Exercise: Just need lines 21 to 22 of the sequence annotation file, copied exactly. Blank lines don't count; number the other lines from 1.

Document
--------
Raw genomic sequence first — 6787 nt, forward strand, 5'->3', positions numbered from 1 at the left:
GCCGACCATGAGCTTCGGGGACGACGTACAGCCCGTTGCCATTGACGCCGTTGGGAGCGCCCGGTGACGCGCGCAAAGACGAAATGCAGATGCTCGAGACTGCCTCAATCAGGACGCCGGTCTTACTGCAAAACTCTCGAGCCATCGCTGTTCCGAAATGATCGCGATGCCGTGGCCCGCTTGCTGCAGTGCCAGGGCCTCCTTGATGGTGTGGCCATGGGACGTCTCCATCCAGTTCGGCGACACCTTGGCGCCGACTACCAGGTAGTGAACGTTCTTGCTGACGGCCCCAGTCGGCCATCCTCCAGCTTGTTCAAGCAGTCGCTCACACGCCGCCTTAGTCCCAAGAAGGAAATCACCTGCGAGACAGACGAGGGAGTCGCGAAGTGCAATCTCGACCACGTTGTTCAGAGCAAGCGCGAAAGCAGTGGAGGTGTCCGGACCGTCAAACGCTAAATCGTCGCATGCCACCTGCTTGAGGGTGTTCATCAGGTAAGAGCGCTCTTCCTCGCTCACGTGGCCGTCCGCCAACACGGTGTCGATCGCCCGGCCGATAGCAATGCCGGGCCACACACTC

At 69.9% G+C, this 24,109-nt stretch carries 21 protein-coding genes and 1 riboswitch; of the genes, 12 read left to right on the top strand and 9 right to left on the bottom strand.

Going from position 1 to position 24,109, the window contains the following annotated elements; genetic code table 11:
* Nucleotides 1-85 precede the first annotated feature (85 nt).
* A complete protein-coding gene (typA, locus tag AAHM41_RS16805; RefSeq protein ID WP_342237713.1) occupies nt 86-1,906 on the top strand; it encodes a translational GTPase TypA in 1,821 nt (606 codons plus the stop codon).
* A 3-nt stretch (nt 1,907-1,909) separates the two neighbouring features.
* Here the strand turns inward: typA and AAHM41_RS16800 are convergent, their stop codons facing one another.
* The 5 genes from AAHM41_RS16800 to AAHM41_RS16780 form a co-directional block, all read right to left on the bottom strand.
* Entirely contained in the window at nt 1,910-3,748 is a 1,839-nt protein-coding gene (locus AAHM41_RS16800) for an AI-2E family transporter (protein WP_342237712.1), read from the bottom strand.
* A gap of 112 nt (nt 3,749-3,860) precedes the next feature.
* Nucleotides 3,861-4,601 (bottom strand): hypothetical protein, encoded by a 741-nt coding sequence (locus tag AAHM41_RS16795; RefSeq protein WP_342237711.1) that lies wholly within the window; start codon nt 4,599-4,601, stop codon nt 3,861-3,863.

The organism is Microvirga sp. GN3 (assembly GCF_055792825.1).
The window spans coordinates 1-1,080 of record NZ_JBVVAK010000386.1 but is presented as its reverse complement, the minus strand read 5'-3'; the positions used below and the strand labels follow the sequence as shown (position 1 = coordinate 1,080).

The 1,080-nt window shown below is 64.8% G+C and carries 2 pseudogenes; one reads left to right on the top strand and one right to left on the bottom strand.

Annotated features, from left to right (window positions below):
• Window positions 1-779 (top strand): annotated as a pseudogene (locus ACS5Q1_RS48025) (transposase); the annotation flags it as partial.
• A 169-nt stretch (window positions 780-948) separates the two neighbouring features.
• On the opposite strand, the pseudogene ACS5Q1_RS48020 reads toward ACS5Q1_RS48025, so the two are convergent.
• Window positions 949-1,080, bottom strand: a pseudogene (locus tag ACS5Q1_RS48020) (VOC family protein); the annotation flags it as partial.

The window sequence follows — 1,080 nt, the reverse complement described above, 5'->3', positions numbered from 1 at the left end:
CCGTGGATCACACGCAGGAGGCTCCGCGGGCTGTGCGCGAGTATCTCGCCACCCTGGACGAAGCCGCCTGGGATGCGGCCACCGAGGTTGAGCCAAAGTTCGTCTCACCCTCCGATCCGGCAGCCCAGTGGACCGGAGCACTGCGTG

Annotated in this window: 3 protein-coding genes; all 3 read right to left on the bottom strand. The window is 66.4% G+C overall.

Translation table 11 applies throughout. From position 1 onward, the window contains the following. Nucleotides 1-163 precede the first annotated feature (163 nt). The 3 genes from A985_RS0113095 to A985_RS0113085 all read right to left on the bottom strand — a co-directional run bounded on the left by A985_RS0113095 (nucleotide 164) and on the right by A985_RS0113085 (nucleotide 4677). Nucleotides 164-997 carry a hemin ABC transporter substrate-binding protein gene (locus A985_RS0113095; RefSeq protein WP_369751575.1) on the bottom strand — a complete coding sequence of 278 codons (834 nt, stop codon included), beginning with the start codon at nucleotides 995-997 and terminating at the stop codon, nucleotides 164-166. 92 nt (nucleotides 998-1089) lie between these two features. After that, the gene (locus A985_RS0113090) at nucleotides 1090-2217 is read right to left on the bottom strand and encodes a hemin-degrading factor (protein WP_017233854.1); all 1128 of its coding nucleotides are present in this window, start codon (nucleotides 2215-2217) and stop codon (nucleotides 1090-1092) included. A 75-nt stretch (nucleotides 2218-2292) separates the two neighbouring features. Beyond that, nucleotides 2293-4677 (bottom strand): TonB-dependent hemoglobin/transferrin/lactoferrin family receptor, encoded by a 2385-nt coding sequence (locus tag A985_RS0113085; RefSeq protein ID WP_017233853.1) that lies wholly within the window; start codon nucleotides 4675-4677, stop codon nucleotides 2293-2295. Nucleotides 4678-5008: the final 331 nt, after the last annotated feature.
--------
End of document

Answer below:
The window sequence follows — 1,080 nt, the reverse complement described above, 5'->3', positions numbered from 1 at the left end:
CCGTGGATCACACGCAGGAGGCTCCGCGGGCTGTGCGCGAGTATCTCGCCACCCTGGACGAAGCCGCCTGGGATGCGGCCACCGAGGTTGAGCCAAAGTTCGTCTCACCCTCCGATCCGGCAGCCCAGTGGACCGGAGCACTGCGTG